Like plastic, rubber also has become prominent in industries. It is used all in different materials but most commonly in tires of vehicles. It is important that rubber be recycled due to its long process of decomposition, and when burnt, it becomes poisonous and carcinogenic. Instead of increasing landfill pollution, it is better to recycle rubber and reuse it.
There are multiple processes used to properly reuse tires. Firstly, the tired need to be collected the landfill and then taken into to the production site of an industry. Followed by vulcanization, the tire mulch is made to form new rubber for newer tires. For the mechanical process, the tires are shredded by vigorous machines. The rubber is then pulverized and magnets are used to separate steel from other magnetic elements. Lastly, vulcanization takes place, where rubber polymers are strengthened by the addition of steel and Sulphur. Reclaimed rubber has many uses such as cushioning in parks or schools, sport shoes, for sidewalks, and also as a source for coal fuel.
Waste, and how one chooses to handle it, affects the world’s environment. The environment is everything around including the air, water, land, plants, and everything man-made. That is why is it important to reduce, reuse, and recycle products such as plastics and rubbers. Proper disposal and waste management are just simple ways to protect the planet from dying. Not only does it help the world today, but it would also help the future generations.
Are Plastic Products Safe?
Plastic is present in almost every product being sold, from Ziplock bags to coffee cups, and to microbeads in cosmetic products coming from many different plastic factories. It is a mixture of both high polymer (synthetic resin) and auxiliary materials such as fillers, plasticizers, lubricants, stabilizers, coloring agents, and etc. that is why custom plastic product safety has come into the attention of the general public.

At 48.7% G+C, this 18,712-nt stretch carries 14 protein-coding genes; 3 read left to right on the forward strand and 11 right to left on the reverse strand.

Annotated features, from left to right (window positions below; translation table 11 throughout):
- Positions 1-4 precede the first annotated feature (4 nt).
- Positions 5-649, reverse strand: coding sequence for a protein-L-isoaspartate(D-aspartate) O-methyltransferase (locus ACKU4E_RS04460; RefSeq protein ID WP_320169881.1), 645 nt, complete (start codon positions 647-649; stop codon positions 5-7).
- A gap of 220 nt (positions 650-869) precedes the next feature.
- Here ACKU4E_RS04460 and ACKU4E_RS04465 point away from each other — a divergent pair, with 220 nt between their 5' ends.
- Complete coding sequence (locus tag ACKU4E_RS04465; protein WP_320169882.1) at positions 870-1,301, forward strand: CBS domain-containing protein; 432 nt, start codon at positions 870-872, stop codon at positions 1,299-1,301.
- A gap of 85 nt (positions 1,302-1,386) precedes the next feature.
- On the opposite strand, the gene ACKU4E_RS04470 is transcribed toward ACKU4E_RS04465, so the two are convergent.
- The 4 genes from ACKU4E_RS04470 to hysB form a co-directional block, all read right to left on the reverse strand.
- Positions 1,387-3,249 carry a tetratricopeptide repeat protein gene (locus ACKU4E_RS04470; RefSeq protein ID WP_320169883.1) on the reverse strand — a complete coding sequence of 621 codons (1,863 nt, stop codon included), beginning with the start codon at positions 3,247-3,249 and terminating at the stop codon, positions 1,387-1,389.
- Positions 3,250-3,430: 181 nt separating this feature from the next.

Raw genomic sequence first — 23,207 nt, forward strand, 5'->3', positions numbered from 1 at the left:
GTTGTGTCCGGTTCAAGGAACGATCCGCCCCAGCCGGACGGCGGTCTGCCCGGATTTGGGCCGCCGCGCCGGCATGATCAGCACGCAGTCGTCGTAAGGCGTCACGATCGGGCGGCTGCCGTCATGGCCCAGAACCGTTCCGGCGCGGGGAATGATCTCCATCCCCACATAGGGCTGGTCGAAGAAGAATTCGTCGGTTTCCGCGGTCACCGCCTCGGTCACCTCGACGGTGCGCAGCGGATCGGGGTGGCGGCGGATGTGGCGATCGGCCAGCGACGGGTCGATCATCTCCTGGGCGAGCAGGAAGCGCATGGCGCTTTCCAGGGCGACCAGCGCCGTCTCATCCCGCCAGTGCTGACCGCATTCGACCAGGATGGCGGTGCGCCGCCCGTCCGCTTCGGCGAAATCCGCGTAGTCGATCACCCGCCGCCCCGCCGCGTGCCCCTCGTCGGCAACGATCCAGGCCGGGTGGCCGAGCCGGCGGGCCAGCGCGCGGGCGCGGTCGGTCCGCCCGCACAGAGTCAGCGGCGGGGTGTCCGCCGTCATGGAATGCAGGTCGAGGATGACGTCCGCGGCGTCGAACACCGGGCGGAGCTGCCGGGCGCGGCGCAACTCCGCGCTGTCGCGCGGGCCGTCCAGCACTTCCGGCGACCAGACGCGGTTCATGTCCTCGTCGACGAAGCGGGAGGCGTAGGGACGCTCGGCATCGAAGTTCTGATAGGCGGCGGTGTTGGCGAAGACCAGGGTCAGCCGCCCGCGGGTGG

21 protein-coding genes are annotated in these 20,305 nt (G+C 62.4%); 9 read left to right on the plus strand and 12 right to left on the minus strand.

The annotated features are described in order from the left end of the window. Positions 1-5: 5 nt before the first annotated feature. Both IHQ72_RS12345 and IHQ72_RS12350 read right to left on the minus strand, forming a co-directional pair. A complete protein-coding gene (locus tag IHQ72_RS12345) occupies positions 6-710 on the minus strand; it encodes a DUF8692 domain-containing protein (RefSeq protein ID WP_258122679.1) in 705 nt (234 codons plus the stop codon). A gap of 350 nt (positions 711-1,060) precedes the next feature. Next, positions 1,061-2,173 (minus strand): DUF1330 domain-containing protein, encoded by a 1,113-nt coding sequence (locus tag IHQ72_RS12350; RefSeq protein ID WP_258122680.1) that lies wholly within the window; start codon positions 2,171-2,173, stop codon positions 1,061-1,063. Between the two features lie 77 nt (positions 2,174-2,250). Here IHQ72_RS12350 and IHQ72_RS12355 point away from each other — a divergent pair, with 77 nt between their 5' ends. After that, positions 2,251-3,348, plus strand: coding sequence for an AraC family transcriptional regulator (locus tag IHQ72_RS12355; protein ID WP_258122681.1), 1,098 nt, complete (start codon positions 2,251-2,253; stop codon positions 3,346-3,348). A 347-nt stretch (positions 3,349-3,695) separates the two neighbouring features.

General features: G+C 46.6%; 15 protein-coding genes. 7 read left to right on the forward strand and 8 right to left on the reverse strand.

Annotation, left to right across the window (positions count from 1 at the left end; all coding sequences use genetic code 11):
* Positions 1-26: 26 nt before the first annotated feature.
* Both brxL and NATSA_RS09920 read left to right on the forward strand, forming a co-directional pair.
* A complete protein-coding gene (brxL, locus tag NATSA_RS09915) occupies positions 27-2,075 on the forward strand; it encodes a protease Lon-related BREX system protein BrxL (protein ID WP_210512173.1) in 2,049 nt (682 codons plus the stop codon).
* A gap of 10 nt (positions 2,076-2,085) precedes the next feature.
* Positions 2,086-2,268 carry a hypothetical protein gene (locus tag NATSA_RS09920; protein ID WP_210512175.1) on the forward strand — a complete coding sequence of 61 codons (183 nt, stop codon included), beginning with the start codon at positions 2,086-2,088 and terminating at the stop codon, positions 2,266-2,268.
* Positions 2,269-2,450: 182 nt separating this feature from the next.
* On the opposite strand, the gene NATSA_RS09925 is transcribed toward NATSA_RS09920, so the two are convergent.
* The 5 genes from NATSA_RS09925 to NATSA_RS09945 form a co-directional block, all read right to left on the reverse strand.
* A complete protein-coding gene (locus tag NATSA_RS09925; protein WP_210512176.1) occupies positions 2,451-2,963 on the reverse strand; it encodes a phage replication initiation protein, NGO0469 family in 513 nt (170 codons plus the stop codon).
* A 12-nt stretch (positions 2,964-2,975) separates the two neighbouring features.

In 1988, the Society of the Plastics Industry (SPI) established an organized system which uses SPI codes on each plastic product. From there, consumers would then be able to determine the type of plastic and how harmful it can be; whether the plastic product can be recycled, how many times it can be reused and if it’s even recyclable at all.
Global companies such as UL dedicate themselves to serving customers and stakeholders to ensure responsible design, production, marketing and purchase of the goods. They provide the complete view of how products function within a given system, particularly plastics. On the other hand, the BPF ensures product safety and monitors it.
The Committee focuses on the key issues surrounding;
- Chemicals policy
- Custom plastics in contact with foodstuffs
- Custom plastics in medical applications
- Custom plastics in potable water applications
- Custom plastics in toy applications
- General product liability issues
- Crisis management and media scares
Through BPF Activity, lobbying and participation in BSI and CEN Committees, formulation of standards surrounding the safe usage of custom plastics are ensured.
In Australia, a plasticizer called DEHP is banned from products that are intended for use by children up to and including 36 months of age or products that contain or have an accessible component containing more than 1 percent by weight of DEHP.
Overall, consumers around the world should be aware of the different types of plastics. While the vast majority of Tupperware and similar products are considered safe, some plastic molds which are repeatedly used can cause harm due to the presence of polycarbonate. Another component of plastic is polystyrene which can also be dangerous as it can cause skin, eye, and respiratory irritation; an example of plastic with polystyrene is takeout orders from restaurants.
It is important to be updated with the proper ways for custom plastics to be used, whether they are safe to be recycled or not. Plastic product safety may be under the supplier’s control but it is also the seller’s responsibility to be aware of the product’s details.